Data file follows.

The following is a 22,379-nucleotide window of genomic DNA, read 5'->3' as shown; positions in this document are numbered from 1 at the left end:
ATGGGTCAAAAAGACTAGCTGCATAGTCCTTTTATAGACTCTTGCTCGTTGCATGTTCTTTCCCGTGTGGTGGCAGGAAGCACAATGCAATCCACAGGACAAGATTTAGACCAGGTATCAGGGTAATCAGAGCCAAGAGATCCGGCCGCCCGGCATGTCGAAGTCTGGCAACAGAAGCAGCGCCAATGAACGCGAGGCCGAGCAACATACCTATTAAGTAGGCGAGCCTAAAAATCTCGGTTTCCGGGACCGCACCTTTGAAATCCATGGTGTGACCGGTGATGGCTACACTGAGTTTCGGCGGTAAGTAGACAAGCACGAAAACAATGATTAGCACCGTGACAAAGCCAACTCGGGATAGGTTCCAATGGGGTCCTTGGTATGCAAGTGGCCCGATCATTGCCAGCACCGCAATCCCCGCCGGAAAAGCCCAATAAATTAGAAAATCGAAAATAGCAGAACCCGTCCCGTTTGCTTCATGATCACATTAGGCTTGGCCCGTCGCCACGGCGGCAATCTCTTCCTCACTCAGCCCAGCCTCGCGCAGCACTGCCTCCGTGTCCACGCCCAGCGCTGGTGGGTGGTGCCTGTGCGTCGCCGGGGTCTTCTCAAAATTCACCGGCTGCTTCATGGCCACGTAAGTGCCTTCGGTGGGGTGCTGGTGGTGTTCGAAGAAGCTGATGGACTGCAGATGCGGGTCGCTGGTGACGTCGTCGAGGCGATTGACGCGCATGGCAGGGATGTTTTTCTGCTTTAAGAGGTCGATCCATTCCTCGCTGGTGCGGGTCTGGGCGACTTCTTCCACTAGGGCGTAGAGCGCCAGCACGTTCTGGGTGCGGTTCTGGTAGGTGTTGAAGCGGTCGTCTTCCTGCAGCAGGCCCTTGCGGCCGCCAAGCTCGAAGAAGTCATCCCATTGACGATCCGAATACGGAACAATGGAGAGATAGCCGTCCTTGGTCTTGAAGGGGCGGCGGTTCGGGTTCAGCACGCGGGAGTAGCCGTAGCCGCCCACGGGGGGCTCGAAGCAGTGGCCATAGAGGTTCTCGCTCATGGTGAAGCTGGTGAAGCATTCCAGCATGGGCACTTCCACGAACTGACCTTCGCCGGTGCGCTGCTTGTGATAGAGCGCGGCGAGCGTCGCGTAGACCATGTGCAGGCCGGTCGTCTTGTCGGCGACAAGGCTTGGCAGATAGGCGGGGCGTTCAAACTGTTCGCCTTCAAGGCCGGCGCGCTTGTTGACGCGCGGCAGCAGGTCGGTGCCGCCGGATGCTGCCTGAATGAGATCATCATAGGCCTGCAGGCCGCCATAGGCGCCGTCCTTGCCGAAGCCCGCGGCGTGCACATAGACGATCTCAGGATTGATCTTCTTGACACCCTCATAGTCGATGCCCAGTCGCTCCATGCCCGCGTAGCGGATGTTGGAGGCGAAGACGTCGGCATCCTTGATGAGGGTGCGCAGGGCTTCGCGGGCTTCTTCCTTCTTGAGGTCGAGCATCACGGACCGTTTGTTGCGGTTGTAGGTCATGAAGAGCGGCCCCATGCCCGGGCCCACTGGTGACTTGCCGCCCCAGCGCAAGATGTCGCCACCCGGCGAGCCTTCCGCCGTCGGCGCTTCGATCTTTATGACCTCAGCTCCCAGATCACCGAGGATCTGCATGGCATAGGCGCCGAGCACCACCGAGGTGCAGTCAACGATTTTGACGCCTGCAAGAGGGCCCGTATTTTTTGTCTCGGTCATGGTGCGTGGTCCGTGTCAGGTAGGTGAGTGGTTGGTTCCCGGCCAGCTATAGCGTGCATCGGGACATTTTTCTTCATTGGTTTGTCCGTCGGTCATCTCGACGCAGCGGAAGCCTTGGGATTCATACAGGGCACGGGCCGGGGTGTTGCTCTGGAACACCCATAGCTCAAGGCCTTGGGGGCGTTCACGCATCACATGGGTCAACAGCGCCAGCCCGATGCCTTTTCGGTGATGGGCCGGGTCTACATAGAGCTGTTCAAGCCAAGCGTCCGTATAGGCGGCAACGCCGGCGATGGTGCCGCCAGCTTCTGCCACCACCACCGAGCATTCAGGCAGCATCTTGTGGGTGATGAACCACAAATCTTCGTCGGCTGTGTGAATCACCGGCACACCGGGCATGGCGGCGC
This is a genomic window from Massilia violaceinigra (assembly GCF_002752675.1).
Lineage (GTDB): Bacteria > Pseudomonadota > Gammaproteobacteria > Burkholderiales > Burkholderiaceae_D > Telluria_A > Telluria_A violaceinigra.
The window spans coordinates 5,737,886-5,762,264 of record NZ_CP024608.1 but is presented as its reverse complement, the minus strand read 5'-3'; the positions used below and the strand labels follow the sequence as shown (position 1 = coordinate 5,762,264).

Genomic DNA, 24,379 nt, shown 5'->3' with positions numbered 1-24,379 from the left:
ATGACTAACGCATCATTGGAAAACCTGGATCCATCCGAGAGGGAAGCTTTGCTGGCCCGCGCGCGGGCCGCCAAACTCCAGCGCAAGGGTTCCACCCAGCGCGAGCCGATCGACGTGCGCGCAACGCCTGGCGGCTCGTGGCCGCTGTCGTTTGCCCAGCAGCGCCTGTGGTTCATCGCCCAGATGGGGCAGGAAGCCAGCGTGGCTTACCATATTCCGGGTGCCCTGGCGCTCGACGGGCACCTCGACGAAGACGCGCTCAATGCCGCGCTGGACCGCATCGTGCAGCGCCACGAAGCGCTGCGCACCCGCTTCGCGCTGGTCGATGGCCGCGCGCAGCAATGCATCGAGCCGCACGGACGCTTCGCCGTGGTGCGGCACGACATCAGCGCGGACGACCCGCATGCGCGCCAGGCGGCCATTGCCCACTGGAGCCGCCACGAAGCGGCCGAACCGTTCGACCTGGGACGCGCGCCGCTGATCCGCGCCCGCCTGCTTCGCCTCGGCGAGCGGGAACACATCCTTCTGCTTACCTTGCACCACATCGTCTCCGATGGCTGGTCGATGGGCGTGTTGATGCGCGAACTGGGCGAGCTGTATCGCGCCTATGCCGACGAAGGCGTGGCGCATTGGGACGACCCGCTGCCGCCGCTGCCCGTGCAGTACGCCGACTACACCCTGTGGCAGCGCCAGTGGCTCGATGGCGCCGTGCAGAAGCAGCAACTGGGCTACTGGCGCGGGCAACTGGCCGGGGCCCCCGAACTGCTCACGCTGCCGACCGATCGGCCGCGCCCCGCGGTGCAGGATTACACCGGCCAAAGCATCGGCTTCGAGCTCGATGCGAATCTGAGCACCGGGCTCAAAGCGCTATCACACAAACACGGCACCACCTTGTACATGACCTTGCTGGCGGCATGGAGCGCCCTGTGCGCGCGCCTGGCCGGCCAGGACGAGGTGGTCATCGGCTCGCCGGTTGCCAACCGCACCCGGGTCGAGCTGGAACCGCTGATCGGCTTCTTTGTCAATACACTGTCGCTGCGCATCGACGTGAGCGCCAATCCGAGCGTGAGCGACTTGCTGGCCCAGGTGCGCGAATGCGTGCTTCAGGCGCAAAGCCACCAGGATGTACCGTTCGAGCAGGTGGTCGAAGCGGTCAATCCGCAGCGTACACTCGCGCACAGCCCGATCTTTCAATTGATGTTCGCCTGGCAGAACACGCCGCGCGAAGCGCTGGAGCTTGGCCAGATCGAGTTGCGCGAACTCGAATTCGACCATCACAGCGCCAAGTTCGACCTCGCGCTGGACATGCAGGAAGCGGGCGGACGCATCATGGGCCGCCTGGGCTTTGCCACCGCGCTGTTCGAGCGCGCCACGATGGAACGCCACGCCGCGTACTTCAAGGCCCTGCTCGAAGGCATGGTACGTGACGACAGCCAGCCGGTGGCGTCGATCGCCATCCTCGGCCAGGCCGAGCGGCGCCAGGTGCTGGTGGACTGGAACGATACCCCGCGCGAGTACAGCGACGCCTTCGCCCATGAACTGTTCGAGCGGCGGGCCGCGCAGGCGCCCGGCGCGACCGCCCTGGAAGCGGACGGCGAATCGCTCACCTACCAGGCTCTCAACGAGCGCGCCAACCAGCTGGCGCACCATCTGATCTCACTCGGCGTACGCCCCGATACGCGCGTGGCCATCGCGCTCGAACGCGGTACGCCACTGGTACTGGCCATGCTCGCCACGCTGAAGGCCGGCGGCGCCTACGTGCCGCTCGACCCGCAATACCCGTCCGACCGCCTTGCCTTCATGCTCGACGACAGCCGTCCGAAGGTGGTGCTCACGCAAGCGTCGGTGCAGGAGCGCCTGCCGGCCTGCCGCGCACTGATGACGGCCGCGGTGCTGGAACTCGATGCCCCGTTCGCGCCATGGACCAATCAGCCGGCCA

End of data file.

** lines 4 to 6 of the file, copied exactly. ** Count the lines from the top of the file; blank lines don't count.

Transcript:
Lineage (GTDB): Bacteria > Pseudomonadota > Gammaproteobacteria > Burkholderiales > Burkholderiaceae_D > Telluria_A > Telluria_A violaceinigra.
The window spans coordinates 5,737,886-5,762,264 of record NZ_CP024608.1 but is presented as its reverse complement, the minus strand read 5'-3'; the positions used below and the strand labels follow the sequence as shown (position 1 = coordinate 5,762,264).

Genomic DNA, 24,379 nt, shown 5'->3' with positions numbered 1-24,379 from the left: